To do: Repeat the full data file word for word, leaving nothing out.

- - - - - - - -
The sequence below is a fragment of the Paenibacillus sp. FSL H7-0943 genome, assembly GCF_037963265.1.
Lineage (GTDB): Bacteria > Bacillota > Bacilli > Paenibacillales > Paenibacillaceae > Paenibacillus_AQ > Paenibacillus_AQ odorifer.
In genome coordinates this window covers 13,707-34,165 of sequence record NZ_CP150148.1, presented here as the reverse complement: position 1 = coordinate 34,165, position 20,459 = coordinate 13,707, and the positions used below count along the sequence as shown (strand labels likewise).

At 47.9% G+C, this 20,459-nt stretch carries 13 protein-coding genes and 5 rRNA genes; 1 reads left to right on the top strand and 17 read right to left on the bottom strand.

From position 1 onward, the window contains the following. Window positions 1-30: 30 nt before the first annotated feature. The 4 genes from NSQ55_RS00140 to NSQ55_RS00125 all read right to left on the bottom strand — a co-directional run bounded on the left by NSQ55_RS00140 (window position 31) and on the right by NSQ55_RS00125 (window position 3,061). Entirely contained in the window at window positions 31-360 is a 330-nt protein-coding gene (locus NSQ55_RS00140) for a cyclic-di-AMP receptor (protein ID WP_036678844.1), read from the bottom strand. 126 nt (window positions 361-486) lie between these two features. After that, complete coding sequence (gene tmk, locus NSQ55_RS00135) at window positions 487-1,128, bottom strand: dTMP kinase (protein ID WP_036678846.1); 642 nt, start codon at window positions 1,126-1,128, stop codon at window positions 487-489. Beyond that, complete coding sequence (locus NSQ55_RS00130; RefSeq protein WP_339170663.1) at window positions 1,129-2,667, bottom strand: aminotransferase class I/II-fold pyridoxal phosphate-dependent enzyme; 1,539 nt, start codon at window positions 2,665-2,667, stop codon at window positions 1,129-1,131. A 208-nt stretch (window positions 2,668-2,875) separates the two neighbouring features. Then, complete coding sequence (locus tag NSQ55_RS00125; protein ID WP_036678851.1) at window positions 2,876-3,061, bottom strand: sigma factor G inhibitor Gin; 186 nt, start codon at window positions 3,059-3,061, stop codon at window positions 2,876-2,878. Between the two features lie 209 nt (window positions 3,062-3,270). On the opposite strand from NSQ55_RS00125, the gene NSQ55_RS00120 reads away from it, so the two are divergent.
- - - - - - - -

The sequence below is a fragment of the Paenibacillus sp. FSL H7-0943 genome, assembly GCF_037963265.1.
Lineage (GTDB): Bacteria > Bacillota > Bacilli > Paenibacillales > Paenibacillaceae > Paenibacillus_AQ > Paenibacillus_AQ odorifer.
In genome coordinates this window covers 13,707-34,165 of sequence record NZ_CP150148.1, presented here as the reverse complement: position 1 = coordinate 34,165, position 20,459 = coordinate 13,707, and the positions used below count along the sequence as shown (strand labels likewise).

At 47.9% G+C, this 20,459-nt stretch carries 13 protein-coding genes and 5 rRNA genes; 1 reads left to right on the top strand and 17 read right to left on the bottom strand.

From position 1 onward, the window contains the following. Window positions 1-30: 30 nt before the first annotated feature. The 4 genes from NSQ55_RS00140 to NSQ55_RS00125 all read right to left on the bottom strand — a co-directional run bounded on the left by NSQ55_RS00140 (window position 31) and on the right by NSQ55_RS00125 (window position 3,061). Entirely contained in the window at window positions 31-360 is a 330-nt protein-coding gene (locus NSQ55_RS00140) for a cyclic-di-AMP receptor (protein ID WP_036678844.1), read from the bottom strand. 126 nt (window positions 361-486) lie between these two features. After that, complete coding sequence (gene tmk, locus NSQ55_RS00135) at window positions 487-1,128, bottom strand: dTMP kinase (protein ID WP_036678846.1); 642 nt, start codon at window positions 1,126-1,128, stop codon at window positions 487-489. Beyond that, complete coding sequence (locus NSQ55_RS00130; RefSeq protein WP_339170663.1) at window positions 1,129-2,667, bottom strand: aminotransferase class I/II-fold pyridoxal phosphate-dependent enzyme; 1,539 nt, start codon at window positions 2,665-2,667, stop codon at window positions 1,129-1,131. A 208-nt stretch (window positions 2,668-2,875) separates the two neighbouring features. Then, complete coding sequence (locus tag NSQ55_RS00125; protein ID WP_036678851.1) at window positions 2,876-3,061, bottom strand: sigma factor G inhibitor Gin; 186 nt, start codon at window positions 3,059-3,061, stop codon at window positions 2,876-2,878. Between the two features lie 209 nt (window positions 3,062-3,270). On the opposite strand from NSQ55_RS00125, the gene NSQ55_RS00120 reads away from it, so the two are divergent.